Embeddings and Vector Databases With ChromaDB

Embeddings and Vector Databases With ChromaDB
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The era of large language models (LLMs) is here, bringing with it rapidly evolving libraries like ChromaDB that help augment LLM applications. You’ve most likely heard of chatbots like OpenAI’s ChatGPT, and perhaps you’ve even experienced their remarkable ability to reason about natural language processing (NLP) problems.

Modern LLMs, while imperfect, can accurately solve a wide range of problems and provide correct answers to many questions. But, due to the limits of their training and the number of text tokens they can process, LLMs aren’t a silver bullet for all tasks.

You wouldn’t expect an LLM to provide relevant responses about topics that don’t appear in their training data. For example, if you asked ChatGPT to summarize information in confidential company documents, then you’d be out of luck. You could show some of these documents to ChatGPT, but there’s a limited number of documents that you can upload before you exceed ChatGPT’s maximum number of tokens. How would you select documents to show ChatGPT?

To address these shortcomings and scale your LLM applications, one great option is to use a vector database like ChromaDB. A vector database allows you to store encoded unstructured objects, like text, as lists of numbers that you can compare to one another. You can, for example, find a collection of documents relevant to a question that you want an LLM to answer.

In this tutorial, you’ll learn about:

  • Representing unstructured objects with vectors
  • Using word and text embeddings in Python
  • Harnessing the power of vector databases
  • Encoding and querying over documents with ChromaDB
  • Providing context to LLMs like ChatGPT with ChromaDB

After reading, you’ll have the foundational knowledge to use ChromaDB in your NLP or LLM applications. Before reading, you should be comfortable with the basics of Python and high school math.

Represent Data as Vectors

Before diving into embeddings and vector databases, you should understand what vectors are and what they represent. Feel free to skip ahead to the next section if you’re already comfortable with vector concepts. If you’re not or if you could use a refresher, then keep reading!

Vector Basics

You can describe vectors with variable levels of complexity, but one great starting place is to think of a vector as an array of numbers. For example, you could represent vectors using NumPy arrays as follows:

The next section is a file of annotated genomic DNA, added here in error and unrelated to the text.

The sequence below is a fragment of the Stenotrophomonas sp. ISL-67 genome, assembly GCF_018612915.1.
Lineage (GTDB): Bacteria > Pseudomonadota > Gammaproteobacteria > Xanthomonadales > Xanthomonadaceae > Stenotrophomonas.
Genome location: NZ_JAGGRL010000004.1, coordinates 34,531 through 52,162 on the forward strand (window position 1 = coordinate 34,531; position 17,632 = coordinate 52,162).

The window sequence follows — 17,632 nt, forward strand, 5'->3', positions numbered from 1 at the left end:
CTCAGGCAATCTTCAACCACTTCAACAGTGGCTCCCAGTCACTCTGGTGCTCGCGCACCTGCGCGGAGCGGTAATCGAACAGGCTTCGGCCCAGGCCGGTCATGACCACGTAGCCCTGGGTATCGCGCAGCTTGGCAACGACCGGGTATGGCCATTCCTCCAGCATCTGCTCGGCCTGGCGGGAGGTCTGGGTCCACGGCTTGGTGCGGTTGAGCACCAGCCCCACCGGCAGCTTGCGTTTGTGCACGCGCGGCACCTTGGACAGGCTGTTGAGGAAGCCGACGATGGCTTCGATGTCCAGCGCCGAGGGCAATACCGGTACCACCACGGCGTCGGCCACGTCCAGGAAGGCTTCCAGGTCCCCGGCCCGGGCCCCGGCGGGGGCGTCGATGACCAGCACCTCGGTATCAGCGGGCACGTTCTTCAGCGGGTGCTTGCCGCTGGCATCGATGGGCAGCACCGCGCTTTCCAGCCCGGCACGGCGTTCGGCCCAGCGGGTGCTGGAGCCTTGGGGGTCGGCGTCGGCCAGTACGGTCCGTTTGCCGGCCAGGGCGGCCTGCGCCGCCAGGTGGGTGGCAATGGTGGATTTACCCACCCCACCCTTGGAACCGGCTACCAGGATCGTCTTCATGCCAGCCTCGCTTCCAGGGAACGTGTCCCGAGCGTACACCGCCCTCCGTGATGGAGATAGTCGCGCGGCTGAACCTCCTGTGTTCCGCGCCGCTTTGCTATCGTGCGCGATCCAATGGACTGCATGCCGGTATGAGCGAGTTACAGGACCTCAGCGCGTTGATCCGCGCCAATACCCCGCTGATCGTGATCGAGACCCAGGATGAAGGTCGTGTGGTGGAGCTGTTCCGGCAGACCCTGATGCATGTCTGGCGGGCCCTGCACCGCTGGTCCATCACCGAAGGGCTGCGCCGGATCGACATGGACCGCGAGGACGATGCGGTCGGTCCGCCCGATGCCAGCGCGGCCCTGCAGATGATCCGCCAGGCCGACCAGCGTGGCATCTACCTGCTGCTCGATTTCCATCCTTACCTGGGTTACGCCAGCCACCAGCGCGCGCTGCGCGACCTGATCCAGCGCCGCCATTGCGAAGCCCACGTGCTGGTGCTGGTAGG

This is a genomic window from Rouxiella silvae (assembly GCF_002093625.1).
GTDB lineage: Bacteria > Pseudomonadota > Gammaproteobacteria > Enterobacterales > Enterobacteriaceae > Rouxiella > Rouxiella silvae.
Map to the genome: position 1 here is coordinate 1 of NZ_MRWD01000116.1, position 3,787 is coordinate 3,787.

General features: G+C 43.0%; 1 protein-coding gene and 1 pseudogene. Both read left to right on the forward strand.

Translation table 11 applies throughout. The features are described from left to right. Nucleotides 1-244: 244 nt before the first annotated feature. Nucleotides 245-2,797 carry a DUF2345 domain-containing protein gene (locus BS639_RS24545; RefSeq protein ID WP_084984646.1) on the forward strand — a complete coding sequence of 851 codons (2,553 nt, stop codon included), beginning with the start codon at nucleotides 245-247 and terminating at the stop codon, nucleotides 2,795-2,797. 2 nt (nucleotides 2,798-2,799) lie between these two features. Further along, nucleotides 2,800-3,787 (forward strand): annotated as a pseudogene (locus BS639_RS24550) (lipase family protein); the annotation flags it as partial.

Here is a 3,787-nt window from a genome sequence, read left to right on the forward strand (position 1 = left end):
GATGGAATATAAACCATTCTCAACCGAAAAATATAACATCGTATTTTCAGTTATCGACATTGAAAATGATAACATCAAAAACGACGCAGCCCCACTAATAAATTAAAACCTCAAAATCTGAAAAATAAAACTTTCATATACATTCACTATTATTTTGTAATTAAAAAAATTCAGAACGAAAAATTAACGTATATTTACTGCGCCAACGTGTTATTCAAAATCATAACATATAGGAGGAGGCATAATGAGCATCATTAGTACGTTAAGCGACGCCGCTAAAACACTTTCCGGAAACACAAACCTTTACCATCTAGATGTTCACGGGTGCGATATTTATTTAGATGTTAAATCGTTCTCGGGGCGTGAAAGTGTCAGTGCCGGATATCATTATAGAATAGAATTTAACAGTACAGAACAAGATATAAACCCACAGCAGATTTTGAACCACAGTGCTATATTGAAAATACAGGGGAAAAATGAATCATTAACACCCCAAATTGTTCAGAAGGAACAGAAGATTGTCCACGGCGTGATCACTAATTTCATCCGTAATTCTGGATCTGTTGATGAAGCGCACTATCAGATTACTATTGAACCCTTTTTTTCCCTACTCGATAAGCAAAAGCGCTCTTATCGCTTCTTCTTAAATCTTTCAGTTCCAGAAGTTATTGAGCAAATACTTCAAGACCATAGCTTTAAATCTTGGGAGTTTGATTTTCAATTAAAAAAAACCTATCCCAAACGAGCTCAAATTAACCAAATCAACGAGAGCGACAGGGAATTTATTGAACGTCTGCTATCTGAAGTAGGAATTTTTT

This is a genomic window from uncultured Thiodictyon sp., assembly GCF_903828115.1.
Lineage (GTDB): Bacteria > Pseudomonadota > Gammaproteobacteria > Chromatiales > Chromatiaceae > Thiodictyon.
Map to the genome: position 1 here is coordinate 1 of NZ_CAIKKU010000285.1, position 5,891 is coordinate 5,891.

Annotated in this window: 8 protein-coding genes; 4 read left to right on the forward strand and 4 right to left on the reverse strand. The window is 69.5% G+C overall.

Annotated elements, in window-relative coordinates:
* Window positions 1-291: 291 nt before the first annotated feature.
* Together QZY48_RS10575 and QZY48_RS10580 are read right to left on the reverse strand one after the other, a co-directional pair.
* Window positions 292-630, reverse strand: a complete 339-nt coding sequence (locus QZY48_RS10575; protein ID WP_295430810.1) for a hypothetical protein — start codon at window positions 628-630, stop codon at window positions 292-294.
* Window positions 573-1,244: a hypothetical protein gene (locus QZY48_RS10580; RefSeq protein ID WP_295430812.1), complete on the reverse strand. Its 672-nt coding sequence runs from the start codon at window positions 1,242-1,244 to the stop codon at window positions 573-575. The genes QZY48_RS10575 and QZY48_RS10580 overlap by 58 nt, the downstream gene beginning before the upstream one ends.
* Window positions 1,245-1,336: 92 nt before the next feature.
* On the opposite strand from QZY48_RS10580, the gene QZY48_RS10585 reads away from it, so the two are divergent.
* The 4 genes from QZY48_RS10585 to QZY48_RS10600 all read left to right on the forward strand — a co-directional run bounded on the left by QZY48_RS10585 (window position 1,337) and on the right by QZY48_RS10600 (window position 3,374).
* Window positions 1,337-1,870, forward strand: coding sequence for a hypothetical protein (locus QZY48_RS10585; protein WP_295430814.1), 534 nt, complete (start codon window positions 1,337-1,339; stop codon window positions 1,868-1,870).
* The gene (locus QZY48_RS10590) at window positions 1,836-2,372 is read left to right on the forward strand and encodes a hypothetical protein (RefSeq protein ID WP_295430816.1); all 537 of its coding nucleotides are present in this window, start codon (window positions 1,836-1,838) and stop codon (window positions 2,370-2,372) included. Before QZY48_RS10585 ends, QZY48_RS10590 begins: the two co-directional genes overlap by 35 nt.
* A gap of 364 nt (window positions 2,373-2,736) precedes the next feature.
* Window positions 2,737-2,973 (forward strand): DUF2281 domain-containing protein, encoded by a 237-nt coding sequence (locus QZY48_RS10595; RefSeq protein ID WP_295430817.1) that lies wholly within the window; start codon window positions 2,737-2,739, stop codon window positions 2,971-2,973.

>>> import numpy as np

>>> vector1 = np.array([1, 0])
>>> vector2 = np.array([0, 1])
>>> vector1
array([1, 0])

>>> vector2
array([0, 1])

In this code block, you import numpy and create two arrays, vector1 and vector2, representing vectors. This is one of the most common and useful ways to work with vectors in Python, and NumPy offers a variety of functionality to manipulate vectors. There are also several other libraries that you can use to work with vector data, such as PyTorch, TensorFlow, JAX, and Polars. You’ll stick with NumPy for this overview.

You’ve created two NumPy arrays that represent vectors. Now what? It turns out you can do a lot of cool things with vectors, but before continuing on, you’ll need to understand some key definitions and properties:

  • Dimension: The dimension of a vector is the number of elements that it contains. In the example above, vector1 and vector2 are both two-dimensional since they each have two elements. You can only visualize vectors with three dimensions or less, but generally, vectors can have any number of dimensions. In fact, as you’ll see later, vectors that encode words and text tend to have hundreds or thousands of dimensions.

  • Magnitude: The magnitude of a vector is a non-negative number that represents the vector’s size or length. You can also refer to the magnitude of a vector as the norm, and you can denote it with ||v|| or |v|. There are many different definitions of magnitude or norm, but the most common is the Euclidean norm or 2-norm. You’ll learn how to compute this later.

  • Unit vector: A unit vector is a vector with a magnitude of one. In the example above, vector1 and vector2 are unit vectors.

  • Direction: The direction of a vector specifies the line along which the vector points. You can represent direction using angles, unit vectors, or coordinates in different coordinate systems.